Child Abuse

Sexual Assault: Why Revictimization Happens.

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Although sexual assault victims are not responsible for their assaults, they may be able to acquire knowledge and skills they can use to understand the concept of revictimization and to reduce the probability that they will be assaulted again. The phenomenon known as sexual revictimization is one of the most complex and multi-faceted questions facing victims of sexual violence and those in the sexual assault field. Complex because the literature illustrates much debate regarding what sexual assault revictimization is, its causes, the connections between previous abuse and later victimization and effective prevention strategies; multi-faceted because there are a multitude of angles from which to explore this issue.

So, why does revictimization happen? Before we go on to look at some of the reasons, a reminder: This is not an exercise in how to blame victims more, even if there are factors that make some victims vulnerable to further abuse, perpetrators alone are responsible for the abuse they commit.


Personalities forged in an environment of early abuse. Children who are abused by people they are close to learn to equate love with violence and sexual exploitation. They have not learned to create safe and appropriate boundaries with people, and they grow up unable to see themselves as having any right to choice. Their self-image is so damaged that they may see nothing wrong with even extremely abusive treatment of them by others. It is seen as unavoidable and the ultimate cost of love. Also, some women sexually abused as children may believe that their sexuality is all they have of any worth. Secondly, Researchers hypothesize that feelings of betrayal lead to a strong need to re-establish trust in others, but poor judgment about which individuals are trustworthy. Third, they believe that abuse leads to powerlessness, similar to the concept of learned helplessness in regard to battered women. This sense of powerlessness inhibits victims from asserting themselves in rebuffing unwanted sexual advances. Fourth, in a process that is termed “stigmatization,” victims of sexual abuse develop a negative self-image that may lead to substance abuse, risky sexual behaviour, or even criminal activity.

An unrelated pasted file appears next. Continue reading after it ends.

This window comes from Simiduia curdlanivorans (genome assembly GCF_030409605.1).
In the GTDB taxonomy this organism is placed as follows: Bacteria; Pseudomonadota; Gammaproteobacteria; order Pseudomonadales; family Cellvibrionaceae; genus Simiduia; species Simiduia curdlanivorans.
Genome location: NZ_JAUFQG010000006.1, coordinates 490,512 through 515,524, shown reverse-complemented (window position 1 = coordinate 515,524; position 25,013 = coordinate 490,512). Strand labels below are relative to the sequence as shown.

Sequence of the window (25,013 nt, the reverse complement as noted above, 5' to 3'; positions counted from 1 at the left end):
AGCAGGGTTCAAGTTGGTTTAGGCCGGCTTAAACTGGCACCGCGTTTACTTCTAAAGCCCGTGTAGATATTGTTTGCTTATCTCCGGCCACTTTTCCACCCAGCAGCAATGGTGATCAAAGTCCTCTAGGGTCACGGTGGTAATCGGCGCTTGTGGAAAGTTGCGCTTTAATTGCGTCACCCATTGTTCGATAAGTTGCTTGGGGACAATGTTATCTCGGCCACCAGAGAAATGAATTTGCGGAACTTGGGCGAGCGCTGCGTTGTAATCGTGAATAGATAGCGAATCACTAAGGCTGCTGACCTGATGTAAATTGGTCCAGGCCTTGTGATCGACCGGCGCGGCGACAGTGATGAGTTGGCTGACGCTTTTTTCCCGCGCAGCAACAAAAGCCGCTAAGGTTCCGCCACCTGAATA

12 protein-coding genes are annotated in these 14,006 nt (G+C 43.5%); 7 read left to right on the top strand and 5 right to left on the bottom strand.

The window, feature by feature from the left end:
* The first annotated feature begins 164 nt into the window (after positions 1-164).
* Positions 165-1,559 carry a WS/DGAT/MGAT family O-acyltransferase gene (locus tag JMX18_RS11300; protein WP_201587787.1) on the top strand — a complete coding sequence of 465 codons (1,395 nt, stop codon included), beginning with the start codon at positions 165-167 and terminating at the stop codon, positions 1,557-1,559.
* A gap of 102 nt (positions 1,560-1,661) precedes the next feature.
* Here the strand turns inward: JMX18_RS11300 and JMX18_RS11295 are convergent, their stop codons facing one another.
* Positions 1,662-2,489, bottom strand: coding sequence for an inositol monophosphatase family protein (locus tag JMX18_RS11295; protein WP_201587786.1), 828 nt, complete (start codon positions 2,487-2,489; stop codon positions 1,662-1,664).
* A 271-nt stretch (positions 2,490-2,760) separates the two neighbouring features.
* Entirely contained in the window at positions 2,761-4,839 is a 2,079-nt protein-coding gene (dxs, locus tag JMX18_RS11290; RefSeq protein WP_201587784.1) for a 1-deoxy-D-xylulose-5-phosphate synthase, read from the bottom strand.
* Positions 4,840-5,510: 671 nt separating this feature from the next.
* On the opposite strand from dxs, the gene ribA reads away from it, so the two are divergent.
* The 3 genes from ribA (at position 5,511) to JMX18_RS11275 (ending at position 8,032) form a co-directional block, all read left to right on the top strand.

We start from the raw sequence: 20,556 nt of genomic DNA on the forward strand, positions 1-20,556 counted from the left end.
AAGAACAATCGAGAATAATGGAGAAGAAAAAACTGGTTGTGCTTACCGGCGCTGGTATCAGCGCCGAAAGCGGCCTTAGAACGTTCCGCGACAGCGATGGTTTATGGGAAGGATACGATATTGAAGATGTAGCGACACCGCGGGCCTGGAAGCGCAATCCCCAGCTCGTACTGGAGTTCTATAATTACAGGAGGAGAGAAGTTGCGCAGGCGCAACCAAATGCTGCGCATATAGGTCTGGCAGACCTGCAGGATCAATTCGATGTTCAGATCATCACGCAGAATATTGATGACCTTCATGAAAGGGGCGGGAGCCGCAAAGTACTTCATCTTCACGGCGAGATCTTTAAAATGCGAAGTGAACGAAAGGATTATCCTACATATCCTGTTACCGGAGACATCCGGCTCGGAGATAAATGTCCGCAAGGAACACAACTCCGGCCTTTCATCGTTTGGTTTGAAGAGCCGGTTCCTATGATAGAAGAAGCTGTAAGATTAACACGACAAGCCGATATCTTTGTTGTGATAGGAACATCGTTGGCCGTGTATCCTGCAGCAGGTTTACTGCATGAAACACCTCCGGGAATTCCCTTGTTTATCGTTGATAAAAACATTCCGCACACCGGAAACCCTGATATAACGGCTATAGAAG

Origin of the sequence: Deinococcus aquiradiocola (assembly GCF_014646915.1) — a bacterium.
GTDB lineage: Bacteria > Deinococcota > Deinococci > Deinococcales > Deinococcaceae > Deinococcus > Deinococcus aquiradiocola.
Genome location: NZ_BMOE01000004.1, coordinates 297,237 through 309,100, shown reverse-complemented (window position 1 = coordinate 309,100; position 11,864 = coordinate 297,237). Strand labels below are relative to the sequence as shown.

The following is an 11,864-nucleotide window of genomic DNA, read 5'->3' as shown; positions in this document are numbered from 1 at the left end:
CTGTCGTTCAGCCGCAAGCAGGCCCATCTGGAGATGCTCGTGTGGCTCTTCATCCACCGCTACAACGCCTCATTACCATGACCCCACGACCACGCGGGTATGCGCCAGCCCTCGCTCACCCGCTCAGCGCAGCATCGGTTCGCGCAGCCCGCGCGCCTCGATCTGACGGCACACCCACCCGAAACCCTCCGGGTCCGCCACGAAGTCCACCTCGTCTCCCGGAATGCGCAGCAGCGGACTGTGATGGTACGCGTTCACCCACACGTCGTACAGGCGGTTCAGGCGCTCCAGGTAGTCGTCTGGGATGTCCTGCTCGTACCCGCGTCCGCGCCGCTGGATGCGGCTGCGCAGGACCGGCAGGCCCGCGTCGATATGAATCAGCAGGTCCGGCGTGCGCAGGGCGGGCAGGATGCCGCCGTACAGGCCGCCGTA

Compulsion to repeat trauma. Many traumatized people expose themselves, seemingly compulsively, to situations reminiscent of the original trauma. These behavioural re-enactments are rarely consciously understood to be related to earlier life experiences. Survivors of earlier rape and abuse may put themselves at risk of further harm, not because they want to be abused or hurt, but because they may be seeking a different, better outcome, or to have more control. It may also be because they believe they deserve the pain inflicted on them. Often, re-enactment has a compulsive and involuntary feel. Survivors may feel completely numb, and unaware of how re-enactment is taking place. Conversely, it may call forth the same terror and shame as experienced in childhood.

The effect of trauma. It is true that some people may have a series of violent partners, or encounters with rapists. While some survivors may be overly cautious about everybody, other traumatized people actually have a harder time forming accurate assessments of danger. This theory is different from the perpetrators who falsely seek to engage the trust of a trauma survivor in order to abuse them. Psychological and social vulnerability among victims of child sexual abuse (e.g., decreased awareness of danger, lack of assertiveness) are picked up on by potential offenders. Once in a vulnerable situation with a potential offender, victims of sexual abuse may not have the awareness of danger, confidence, or assertiveness to end the encounter safely.

Traumatic Bonding. there’s also a theory about the tendency of abused children to cling tenaciously to the very perpetrators who hurt them. Perpetrators of sexual abuse may capitalize on this tendency by giving their victim the only sense of specialness, of being loved, that they have ever had. People subjected to trauma and neglect are vulnerable to developing the tendency to traumatically bond with those who harm them.  For example in domestic violence, traumatic bonding is often behind the excuses of battered women for the violence of their partners, and for the repeated returning to a batterer.

Once potential victims and offenders have crossed paths, the psychological processes triggered by past victimizations may make victims of sexual assault more vulnerable than others. Victims who suffer low self-esteem and feel powerless to control their lives may fail to take normal safety precautions or to resist trespasses by others. They may find it difficult to say no or may accept victimization as part of a relationship. According to research, low levels of assertiveness in sexual situations predicted revictimization; women who were revictimized were more likely to describe themselves as non-assertive and overly nurturing.

Adapted from Vera Institute of Justice: Reducing Sexual Revictimization, A Field Test With An Urban Sample.

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